Dr. Bryan's research focuses on the roles and impacts of toxic and nutritional trace elements in marine animal health; and mercury metrology. She began her career at NIST as a graduate student doing her master's degree thesis on "Non-lethal monitoring of trace elements in bottlenose dolphins, Tursiops truncatus" and her Ph.D. dissertation on "Influence of selenium and mercury chemistries on the progression of cardiomyopathy in pygmy sperm whales, Kogia breviceps". She has performed trace element and metalloprotein analysis using techniques such as inductively coupled plasma mass spectrometry (ICP-MS), atomic absorption spectrophotometry (AAS), liquid chromatography ICP-MS (LC-ICP-MS), and gas chromatography ICP-MS (GC-ICP-MS).
Dr. Bryan is the lead for NIST Pacific Marine Mammal Health Assessment (PMMHA) programs which are supported by collaborations with several partners. PMMHA projects include studying Hawaiian monk seals, Northern Pacific humpback whales, and bottlenose dolphin under human care in the research areas of trace elements, organic contaminants, metabolomics, stable isotopes, fatty acids, and sex/population genetics. In addition to PMMHA research, Colleen has been involved in several other projects including examining mercury spatial and temporal trends for the Alaska Marine Mammal Tissue Archival Program (AMMTAP) and the Seabird Tissue Archival and Monitoring Project (STAMP). She is active in developing methods and trace element value assignments to support the Standard Reference Materials program. Colleen is also the Quality Manager for the Inorganic Chemical Metrology Group in the Chemical Sciences Division.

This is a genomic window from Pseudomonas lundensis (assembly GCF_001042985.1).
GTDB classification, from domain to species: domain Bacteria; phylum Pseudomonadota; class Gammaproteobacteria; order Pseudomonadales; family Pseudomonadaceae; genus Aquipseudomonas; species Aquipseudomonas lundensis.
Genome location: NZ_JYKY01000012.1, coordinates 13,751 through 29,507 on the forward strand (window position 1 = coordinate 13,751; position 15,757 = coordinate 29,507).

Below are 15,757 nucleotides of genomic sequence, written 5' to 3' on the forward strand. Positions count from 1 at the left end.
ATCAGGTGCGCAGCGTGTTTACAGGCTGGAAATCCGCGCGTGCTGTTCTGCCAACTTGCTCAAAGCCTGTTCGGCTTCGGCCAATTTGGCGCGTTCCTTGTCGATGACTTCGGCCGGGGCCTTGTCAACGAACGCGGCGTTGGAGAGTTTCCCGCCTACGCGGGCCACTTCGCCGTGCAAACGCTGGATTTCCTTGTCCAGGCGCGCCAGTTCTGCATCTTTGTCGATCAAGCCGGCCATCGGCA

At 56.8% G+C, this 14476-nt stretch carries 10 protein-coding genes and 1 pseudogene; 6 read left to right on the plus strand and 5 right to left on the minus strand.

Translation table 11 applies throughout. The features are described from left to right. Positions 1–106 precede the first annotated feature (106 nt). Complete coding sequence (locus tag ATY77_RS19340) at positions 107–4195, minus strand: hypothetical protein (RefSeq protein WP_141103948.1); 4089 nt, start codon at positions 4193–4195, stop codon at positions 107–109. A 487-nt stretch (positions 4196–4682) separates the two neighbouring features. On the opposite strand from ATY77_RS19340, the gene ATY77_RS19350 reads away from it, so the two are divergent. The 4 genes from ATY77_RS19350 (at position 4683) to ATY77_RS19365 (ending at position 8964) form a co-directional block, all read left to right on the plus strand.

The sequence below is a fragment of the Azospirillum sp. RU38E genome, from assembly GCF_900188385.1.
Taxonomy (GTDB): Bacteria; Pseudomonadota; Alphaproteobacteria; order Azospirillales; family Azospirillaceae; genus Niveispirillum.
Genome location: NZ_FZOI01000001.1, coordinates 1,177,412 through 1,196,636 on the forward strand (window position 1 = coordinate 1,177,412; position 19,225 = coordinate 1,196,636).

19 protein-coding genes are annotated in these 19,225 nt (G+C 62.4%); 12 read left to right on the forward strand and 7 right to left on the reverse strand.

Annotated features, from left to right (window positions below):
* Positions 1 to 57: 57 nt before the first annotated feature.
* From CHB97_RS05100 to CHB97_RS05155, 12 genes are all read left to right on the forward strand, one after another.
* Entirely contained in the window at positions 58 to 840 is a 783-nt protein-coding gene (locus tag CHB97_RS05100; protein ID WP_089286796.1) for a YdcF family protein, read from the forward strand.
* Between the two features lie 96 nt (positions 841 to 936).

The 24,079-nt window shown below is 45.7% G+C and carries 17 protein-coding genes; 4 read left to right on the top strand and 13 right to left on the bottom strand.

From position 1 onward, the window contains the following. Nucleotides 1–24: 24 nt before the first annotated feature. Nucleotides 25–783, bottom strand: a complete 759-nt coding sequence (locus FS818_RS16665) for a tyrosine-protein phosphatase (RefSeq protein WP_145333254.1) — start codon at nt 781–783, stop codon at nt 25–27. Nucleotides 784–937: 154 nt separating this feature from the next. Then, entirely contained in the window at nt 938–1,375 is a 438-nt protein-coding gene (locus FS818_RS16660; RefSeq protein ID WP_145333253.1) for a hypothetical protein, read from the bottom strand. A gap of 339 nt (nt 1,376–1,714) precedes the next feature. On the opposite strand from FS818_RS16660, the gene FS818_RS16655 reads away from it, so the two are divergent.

Professional Awards and Recognition:
Student Mentoring Experience